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Safe homemade mayonnaise. An easy technique that guarantees safe homemade mayonnaise.

Updated on December 3, 2008

The Bible of Food Science and Food Safety

homemade mayonnaise

Homemade mayonnaise is a versatile sauce that actually bears little resemblance to the white goop that comes out of a jar. Actually, I like that white goop, but it's no where near as good as a true homemade mayonnaise.

I had wanted to make homemade mayonnaise for use in my restaurant for years, but was always held back over fears of possible contamination. Health expert's advice that the elderly and very young children not consume homemade mayonnaise as it is made from raw eggs, and does carry an increased risk for bacterial salmonella food poisoning. It can be quite serious, and several people die each year from consuming "off" homemade mayonnaise.

If you do have a healthy immune system, homemade mayonnaise, made the conventional way poses extremely low risk to you, but you can virtually eliminate all risk by using this easy technique, and making a mayo that is safe for all ages.

The secret to the technique is first pasteurizing the eggs, and I am quoting the food science that I gleaned from the essential book, On Food and Cooking.

Pasteurizing simply means heating to a point at which bacteria cannot survive, and holding that temperature for a period of time that ensures that all bacteria will have died. Fortunately, the temperature at which bacteria in an egg will die is lower than the temperature that will start to denature the proteins of an egg; so you can still use a pasteurized egg for mayonnaise.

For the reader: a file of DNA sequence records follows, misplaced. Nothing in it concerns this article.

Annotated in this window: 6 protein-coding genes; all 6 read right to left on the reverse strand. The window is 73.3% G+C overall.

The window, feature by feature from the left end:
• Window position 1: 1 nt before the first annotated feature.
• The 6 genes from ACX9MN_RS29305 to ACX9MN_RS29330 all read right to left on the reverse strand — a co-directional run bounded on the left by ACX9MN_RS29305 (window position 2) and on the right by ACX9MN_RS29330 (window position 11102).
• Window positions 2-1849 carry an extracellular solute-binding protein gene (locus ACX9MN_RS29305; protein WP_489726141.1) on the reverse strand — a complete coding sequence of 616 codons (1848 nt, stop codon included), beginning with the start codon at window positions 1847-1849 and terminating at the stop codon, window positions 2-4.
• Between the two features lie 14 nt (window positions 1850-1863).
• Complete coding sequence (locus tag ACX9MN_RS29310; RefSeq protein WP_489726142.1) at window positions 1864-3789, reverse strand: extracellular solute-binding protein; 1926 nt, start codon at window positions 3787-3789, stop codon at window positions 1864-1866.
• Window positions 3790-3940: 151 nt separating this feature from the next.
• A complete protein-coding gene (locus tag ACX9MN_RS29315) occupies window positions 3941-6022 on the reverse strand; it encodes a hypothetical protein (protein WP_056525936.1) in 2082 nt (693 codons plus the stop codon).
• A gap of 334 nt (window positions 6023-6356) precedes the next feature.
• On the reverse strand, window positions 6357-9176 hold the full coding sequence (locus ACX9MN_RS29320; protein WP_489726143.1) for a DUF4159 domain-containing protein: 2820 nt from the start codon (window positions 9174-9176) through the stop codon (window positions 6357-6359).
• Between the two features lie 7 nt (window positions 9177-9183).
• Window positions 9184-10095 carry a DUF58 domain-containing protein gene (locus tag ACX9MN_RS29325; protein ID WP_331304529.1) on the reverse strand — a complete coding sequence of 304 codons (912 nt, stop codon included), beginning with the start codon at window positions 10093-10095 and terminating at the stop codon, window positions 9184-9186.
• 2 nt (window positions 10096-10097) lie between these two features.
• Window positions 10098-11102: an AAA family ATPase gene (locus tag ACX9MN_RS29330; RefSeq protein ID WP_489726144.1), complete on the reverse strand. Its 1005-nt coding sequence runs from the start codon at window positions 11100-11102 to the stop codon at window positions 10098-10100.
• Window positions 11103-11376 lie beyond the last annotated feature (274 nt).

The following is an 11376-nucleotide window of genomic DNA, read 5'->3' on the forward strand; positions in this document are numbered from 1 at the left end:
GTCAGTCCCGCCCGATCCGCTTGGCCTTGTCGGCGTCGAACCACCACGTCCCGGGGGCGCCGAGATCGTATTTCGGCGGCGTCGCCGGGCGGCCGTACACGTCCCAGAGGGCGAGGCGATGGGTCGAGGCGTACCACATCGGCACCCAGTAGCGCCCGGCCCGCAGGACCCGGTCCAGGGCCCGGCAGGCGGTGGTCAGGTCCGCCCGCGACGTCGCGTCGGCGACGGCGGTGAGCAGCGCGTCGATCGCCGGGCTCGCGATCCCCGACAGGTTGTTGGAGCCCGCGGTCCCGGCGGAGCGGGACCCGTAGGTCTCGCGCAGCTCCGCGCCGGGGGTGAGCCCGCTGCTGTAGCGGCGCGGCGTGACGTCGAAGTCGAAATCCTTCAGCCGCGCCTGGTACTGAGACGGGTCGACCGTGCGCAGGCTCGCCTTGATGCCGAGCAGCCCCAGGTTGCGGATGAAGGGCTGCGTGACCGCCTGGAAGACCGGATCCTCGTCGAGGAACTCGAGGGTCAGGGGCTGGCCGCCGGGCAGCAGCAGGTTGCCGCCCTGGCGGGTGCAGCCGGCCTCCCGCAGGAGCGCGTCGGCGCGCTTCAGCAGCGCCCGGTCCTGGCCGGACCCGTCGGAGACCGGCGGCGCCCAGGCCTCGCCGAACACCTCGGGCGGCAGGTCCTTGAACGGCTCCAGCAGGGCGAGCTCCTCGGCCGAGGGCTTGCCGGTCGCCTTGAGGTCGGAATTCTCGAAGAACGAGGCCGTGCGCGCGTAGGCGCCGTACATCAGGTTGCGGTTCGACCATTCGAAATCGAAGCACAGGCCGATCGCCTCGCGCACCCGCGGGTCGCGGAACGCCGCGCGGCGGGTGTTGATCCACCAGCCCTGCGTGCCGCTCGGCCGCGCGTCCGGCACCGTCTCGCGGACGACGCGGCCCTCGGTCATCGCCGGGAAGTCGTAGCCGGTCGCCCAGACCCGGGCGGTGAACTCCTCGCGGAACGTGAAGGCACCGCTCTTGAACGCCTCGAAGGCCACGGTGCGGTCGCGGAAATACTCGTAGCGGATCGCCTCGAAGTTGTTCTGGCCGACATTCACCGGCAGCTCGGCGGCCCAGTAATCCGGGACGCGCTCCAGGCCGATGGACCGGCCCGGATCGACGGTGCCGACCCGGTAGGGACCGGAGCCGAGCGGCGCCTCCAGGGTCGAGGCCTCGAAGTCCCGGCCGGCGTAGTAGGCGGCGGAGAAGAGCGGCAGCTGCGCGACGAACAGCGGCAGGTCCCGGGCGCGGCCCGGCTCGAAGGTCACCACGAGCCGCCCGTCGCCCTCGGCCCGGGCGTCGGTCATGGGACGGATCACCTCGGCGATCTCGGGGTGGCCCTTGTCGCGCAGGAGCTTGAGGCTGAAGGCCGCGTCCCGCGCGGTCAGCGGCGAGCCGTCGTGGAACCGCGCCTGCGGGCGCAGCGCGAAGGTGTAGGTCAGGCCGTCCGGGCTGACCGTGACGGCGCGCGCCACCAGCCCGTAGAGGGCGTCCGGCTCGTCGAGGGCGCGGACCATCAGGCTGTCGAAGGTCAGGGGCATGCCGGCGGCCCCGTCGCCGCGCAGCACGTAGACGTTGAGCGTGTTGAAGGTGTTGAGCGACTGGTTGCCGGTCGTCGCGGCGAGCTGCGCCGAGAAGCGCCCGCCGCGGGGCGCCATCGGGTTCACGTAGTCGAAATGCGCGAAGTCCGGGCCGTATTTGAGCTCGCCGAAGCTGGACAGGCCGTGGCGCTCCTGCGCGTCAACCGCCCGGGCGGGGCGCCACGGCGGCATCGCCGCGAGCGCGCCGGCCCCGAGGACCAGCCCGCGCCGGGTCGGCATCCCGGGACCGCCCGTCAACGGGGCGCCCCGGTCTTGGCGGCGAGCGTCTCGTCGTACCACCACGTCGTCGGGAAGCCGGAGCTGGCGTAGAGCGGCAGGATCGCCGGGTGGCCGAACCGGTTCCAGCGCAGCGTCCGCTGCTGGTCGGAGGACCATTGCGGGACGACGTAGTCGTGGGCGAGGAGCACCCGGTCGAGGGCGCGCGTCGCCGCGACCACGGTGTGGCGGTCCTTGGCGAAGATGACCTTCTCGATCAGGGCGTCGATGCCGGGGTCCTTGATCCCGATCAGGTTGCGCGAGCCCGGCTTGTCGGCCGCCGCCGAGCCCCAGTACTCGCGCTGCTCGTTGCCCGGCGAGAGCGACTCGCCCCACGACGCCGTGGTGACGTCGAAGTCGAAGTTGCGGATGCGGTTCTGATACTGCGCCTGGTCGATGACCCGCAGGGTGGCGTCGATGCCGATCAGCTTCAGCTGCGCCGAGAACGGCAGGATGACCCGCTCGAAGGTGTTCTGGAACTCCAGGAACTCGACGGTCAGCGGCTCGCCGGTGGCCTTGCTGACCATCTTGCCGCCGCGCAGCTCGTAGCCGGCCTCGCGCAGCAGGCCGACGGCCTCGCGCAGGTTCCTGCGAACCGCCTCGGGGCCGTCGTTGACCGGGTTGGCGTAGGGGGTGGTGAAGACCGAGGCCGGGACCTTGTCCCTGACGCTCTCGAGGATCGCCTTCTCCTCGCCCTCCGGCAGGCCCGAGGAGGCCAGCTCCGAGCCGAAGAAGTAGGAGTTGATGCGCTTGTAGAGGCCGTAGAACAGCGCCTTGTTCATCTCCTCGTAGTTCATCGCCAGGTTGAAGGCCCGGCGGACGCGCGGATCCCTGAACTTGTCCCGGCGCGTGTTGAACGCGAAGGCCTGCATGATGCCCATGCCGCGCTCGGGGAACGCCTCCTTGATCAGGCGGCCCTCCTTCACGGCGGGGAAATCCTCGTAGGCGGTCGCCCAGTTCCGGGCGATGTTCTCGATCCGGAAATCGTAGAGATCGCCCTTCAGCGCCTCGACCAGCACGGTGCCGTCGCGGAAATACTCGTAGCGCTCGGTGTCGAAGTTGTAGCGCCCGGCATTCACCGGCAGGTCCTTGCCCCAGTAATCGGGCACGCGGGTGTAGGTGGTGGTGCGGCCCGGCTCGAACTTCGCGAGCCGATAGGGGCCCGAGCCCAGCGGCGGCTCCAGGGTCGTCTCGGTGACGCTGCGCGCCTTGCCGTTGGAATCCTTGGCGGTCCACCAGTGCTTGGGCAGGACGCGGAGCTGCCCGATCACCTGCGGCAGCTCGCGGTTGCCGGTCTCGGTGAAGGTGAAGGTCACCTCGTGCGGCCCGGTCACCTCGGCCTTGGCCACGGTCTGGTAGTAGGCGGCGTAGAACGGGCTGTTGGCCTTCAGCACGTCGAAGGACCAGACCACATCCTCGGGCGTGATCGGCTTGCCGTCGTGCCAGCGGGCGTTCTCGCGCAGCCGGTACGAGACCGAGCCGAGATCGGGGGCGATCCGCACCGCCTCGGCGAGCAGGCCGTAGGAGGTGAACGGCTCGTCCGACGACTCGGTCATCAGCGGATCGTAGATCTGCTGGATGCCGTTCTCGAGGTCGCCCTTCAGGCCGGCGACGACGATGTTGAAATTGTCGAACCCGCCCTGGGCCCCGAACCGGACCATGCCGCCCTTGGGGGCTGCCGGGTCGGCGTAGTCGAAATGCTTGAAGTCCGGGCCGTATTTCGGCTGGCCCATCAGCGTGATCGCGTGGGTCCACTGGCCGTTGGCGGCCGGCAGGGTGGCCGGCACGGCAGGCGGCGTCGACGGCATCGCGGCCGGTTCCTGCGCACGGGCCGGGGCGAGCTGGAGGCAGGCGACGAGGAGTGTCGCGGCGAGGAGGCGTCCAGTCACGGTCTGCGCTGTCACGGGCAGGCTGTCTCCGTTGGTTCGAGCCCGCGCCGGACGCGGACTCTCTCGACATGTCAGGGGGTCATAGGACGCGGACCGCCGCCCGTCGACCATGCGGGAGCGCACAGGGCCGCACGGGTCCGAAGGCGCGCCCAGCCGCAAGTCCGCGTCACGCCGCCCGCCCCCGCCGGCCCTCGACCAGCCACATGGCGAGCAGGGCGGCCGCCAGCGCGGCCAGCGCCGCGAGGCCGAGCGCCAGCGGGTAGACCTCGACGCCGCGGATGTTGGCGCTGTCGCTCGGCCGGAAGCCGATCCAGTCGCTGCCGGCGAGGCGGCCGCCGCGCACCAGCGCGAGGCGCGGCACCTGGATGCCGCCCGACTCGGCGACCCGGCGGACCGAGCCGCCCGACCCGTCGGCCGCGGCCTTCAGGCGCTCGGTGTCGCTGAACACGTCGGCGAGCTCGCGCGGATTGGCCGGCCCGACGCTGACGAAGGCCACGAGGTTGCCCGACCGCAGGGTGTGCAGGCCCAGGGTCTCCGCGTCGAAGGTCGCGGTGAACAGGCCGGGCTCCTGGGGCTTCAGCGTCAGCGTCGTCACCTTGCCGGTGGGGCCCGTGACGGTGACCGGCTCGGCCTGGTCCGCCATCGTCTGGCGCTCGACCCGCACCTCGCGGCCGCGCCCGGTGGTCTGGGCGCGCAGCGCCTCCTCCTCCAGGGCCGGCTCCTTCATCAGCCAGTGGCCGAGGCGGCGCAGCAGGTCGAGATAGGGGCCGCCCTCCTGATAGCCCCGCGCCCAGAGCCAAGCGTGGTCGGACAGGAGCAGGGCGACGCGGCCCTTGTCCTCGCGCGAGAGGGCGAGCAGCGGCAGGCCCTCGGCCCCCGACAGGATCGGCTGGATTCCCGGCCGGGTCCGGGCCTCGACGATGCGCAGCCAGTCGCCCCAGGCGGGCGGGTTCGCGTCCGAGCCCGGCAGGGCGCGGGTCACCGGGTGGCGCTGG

How to pasteurize an egg

The following information is the technique needed for the pasteurization of an egg, and you can use this technique for any mayo recipe.

Separate your yolks from your whites, and reserve the whites for another usage. Place the yolks gently into a metal mixing bowl filled with a bit of cold water. You can also use the top of a double boiler if you have one. By gentle as you don't want to break the yolks!

Heat some water on the stove in a pot that your bowl will fit nicely atop of, and heat this water to a gentle simmer. Place your bowl with the eggs and water over the simmering pot, and heat the water in the egg bowl up very gently.

The temperature of pasteurization is between 52 and 58 degrees Celsius, and any higher than that will start to cook your eggs, so you need to be somewhat precise.

Insert a standard thermometer (your standard 2$ school laboratory thermometer will work well here) and watch closely for the temperature to rise to the desired point.

When the water reaches 55 degrees, turn off the heat, but let the bowl continue to sit ion the hot water pot. Wait 5 minutes with the egg water at 55 degrees, and your eggs have been pasteurized, and are bacteria free.

Add a bit of cold water (too make it a little easier on your hands), and then drain off all the egg water, using your hand as a strainer, to keep the egg yolks in the bowl. Use right away for mayonnaise, or refrigerate until needed.

Mayonnaise made with these eggs, and then stored in the fridge will be completely safe, but incorrect storage of any mayonnaise can allow for the growth of new bacteria.